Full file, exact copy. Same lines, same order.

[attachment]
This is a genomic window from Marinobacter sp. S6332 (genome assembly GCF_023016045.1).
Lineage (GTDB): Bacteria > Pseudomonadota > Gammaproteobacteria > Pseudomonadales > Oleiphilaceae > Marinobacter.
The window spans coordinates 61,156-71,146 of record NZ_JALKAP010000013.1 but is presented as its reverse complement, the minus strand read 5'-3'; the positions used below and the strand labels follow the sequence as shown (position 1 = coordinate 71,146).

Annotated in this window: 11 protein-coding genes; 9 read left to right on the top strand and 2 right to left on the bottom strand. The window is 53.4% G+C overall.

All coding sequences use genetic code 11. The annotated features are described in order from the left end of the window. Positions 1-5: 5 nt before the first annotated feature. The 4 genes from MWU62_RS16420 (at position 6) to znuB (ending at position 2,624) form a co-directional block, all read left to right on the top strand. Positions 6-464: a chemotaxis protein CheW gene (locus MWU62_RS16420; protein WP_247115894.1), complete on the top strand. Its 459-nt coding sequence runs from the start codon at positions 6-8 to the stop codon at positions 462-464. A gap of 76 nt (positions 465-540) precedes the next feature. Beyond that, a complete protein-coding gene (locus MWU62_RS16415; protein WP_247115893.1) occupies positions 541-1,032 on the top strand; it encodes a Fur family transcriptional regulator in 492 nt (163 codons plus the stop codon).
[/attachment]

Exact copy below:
This is a genomic window from Marinobacter sp. S6332 (genome assembly GCF_023016045.1).
Lineage (GTDB): Bacteria > Pseudomonadota > Gammaproteobacteria > Pseudomonadales > Oleiphilaceae > Marinobacter.
The window spans coordinates 61,156-71,146 of record NZ_JALKAP010000013.1 but is presented as its reverse complement, the minus strand read 5'-3'; the positions used below and the strand labels follow the sequence as shown (position 1 = coordinate 71,146).

Annotated in this window: 11 protein-coding genes; 9 read left to right on the top strand and 2 right to left on the bottom strand. The window is 53.4% G+C overall.

All coding sequences use genetic code 11. The annotated features are described in order from the left end of the window. Positions 1-5: 5 nt before the first annotated feature. The 4 genes from MWU62_RS16420 (at position 6) to znuB (ending at position 2,624) form a co-directional block, all read left to right on the top strand. Positions 6-464: a chemotaxis protein CheW gene (locus MWU62_RS16420; protein WP_247115894.1), complete on the top strand. Its 459-nt coding sequence runs from the start codon at positions 6-8 to the stop codon at positions 462-464. A gap of 76 nt (positions 465-540) precedes the next feature. Beyond that, a complete protein-coding gene (locus MWU62_RS16415; protein WP_247115893.1) occupies positions 541-1,032 on the top strand; it encodes a Fur family transcriptional regulator in 492 nt (163 codons plus the stop codon).